Thursday, 8 February 2018

NZ's finance minister prepares us for ballooning deficits




Politicians are rarely explicit in advance about how they plan to fleece the public; if you want a heads-up then you have to read their tea leaves. New finance minister Grant Robertson has just dribbled out one of these tea stains in the same way that John Key once did, one that shows what he really plans for at least the next three years.

You'll perhaps remember that before being elected in 2008, John Key, aka Smile and Wave, firmly denounced the failure of Labour's policies to contain rising house prices, which he swore once in office to contain. Once in power however, he confided that in fact he really rated this house-price inflation stuff, because it would inflate away the enormous repair bill of the country's leaky homes. (And we've all seen how well that inflation has worked out, haven't we, not least for all those young families trying but failing to get on the first rung of the housing ladder.)

Similarly, you might remember that before being elected in 2016, Grant Robertson and Jacinda Ardern, aka Smile and Waft, decried the National Party's $60 billion deficit, and announced their own ambition for severe fiscal rectitude over their three-year term. Now they're in power, however, Robertson has signalled that this "low level of public debt" (i.e., that same $60 billion) is just a platform for him to really get started.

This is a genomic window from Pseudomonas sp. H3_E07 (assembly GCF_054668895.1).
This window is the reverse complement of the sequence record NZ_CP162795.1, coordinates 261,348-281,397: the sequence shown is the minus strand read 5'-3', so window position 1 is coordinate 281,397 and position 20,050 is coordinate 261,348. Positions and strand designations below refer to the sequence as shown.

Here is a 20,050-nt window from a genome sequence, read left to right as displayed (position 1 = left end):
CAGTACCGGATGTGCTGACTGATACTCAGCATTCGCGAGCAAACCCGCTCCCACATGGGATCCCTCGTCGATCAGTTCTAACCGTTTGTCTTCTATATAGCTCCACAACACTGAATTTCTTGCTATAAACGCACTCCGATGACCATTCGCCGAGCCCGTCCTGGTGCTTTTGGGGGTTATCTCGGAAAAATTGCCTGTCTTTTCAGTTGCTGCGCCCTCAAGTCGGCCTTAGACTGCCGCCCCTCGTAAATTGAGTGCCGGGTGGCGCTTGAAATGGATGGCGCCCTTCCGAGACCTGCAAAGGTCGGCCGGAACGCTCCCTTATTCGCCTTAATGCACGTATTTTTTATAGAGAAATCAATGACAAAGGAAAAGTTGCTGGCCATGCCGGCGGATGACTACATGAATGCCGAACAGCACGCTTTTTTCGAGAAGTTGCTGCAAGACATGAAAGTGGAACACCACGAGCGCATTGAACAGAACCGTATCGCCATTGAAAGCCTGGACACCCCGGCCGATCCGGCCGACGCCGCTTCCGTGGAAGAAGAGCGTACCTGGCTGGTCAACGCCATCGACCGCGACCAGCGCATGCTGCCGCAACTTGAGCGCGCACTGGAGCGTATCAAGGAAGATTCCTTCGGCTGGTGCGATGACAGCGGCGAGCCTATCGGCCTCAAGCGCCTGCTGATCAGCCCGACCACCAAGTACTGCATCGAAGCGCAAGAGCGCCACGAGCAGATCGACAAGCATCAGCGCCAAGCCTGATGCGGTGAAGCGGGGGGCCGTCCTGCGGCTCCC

As sharemarket turmoil in the United States spread around the world, Robertson said in an interview that he had real confidence in New Zealand’s economic fundamentals.
“Essentially the low level of public debt is a really important part of it.”
It's fair to ask here if Robertson is a hypocrite or just a chancer. It's possible of course that he's both, but in any case he's signalling here that he's ready to take "neo-Keynesian" remedies should sharemarket turmoil become something more -- good neo-Keynesians running surpluses in times of robust good health (as Michael Cullen did), and exploding the deficit when economic turmoil erupts in the streets.

So in that sense it's not hypocritical for a good neo-Keynesian to decry a $60 billion deficit at one point in time (when everything is coming up roses), and some time later (when things are not) to suggest that figure represents a "low level of public debt." It's not hypocritical but, when coupled with Winston's post-coalition announcement that we face economic turmoil in the very near future, it definitely suggests we should look forward to many, many years of red ink ahead -- which means many, many years of good money being sucked away into piss-poor projects and monument building.

Don't say I didn't warn you now.

[Pic from Vicki Richards]
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1 comment:

  1. Just wait for him to start talking about our low level of taxes.

    ReplyDelete

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